Updated: Dec 11, 2019
I met Pamela Schmidt in my women's Amherst Writers & Artists workshop, "Writing from the Heart," in Purcellville, VA. A passionate, vibrant woman and a gifted writer, her stories are captivating, full of the sensory details that make a piece of writing come alive.
Pamela is a homeschooling mom of three, a quilter, reader, and writer. The farm she writes about below is a small beautiful space in Bluemont, where the animals are happy, the kids are busy, and the floors are always dirty. Her first passion has always been sewing, which she teaches and shares whenever possible. This has included teaching quilting to women in Malawi, Africa, when she traveled there a few years ago with VoiceFlame.
There were many pieces I could have asked Pamela to share, but I requested this piece because it speaks to every woman's longing for a room of her own.
My Room of My Own
When we moved out to the farm, I lost a lot of indoor space. I gained four stalls and a tack room, all of which were very helpful for the critters to come. Nature abhors a vacuum, especially with two 4H kids in the family, and one horse-crazed teenager.
But I lost my quilting room. The one place in my old house where no one was allowed without my say so. No way for my husband to drop off a shirt that needed a button, or a pair of pants needing a hem, “I’ve already turned them up – just whenever you can get to them.” The place where everything had a place. Especially me. I had painted it a light purple color, and filled the walls with my inspirational quotes and postcards, and creative ideas. A very feminine space, with no unused tables or chairs where one might drop down with a computer or a guitar. “Just for a few minutes Mom/Honey – I just need someplace quiet for a few minutes/hours/days.”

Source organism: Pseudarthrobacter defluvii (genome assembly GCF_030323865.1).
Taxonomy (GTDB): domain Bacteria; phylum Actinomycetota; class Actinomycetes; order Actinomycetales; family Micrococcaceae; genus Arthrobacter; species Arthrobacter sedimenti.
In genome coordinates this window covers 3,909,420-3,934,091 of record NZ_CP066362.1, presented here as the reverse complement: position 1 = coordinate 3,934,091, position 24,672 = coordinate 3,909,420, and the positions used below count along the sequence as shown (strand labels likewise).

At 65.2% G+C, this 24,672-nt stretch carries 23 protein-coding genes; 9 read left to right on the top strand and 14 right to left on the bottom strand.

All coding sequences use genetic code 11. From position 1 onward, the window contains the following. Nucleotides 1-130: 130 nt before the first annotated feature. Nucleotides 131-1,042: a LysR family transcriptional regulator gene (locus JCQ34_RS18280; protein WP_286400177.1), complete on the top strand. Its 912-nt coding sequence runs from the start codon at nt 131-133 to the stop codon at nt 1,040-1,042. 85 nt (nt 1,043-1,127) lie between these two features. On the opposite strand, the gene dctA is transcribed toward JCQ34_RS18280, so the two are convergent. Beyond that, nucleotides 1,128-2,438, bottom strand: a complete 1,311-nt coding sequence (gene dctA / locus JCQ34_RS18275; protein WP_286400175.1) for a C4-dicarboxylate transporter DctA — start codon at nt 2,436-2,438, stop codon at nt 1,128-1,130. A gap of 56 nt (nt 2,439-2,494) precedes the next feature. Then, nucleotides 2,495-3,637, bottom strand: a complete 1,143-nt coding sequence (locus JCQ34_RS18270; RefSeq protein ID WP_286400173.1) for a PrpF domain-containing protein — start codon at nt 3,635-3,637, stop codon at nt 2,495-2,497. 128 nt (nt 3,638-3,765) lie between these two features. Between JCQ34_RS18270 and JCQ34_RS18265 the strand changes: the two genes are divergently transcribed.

I didn’t even need to shut the glassed French doors, as everyone knew not to cross from the hardwood floor onto the white carpet without being invited. From the windows looking out to the front street, I could see neighbors coming to visit, and I could hide, letting them think I was out on a walk with the kids. Once my young neighbor told me that when she was babysitting across the street, she never felt alone, because she could see the lights on in my quilt room, and knew that I was creating.
I didn’t always sew or create in there. I dreamt too, looking at a quilt on the wall. Thinking about how the colors blended or didn’t, wondering why I found such joy cutting up perfectly good pieces of cloth into little pieces, only to sew them back together in a new way. The dreaming came as I followed a path of stitching, wondering if anyone would notice the words hidden in the rhythm of the needle. I dreamt of whom the quilt belonged to. I rarely started with a plan or design in mind, or a need to coordinate with someone’s bedroom rug. Eventually the owner would show up, the quilt would find its new home, and I would clean up my room, sorting out the scraps by color, cleaning the lint from the sewing machine’s crevices, oiling the hard-working joints that kept the whole operation moving.
This is the space I miss the most up on the mountain. While I know the horses won’t come knocking at the front door, Tico, my huge red foster horse, has a way of standing patiently at the water trough, making me lose my path amongst the colors to wonder when the last time was that anyone had filled the trough with water. And because there are no doors on this dining room turned quilt room, the mending seems to pile up on the empty space I had cleared for color ideas and mixing fabric palettes. The greys and khakis of my husband’s neatly turned up pants seem to suck the colors out of the room, taking my creativity and soul with them.
The family printer is in the usurped dining room too, next to the piano that fits nowhere else in this smaller house. Apparently the printer’s output awakens a long forgotten need to practice the same song, over and over, interrupting the soothing whirring of my own well-oiled machine.
This is the loss I mourn the most. I can deal with the cluttered-dumped-on-kitchen-counter, the guitar, mandolin and ukulele cases left open on the chairs or couches, the chickens with their beautifully patterned feathers and silly moods. I don’t even mind how our backyard chickens peck on the glass panes in the door that leads into the kitchen, peering in to see what we are doing and turning their heads, obviously wondering why they can’t come into our fascinating kitchen. But a mom, a woman, needs a space of her own. A space where no one can dump their papers, or plop down on the one chair that is only empty because I am searching for the perfect piece of fabric.
I’ve considered the stalls. But where would the 4H animals go? Nature seems to abhor a vacuum, except in a woman’s soul.
"My Room of My Own" © 2016 by Pamela Schmidt. The quilt pictured is one of Pamela's.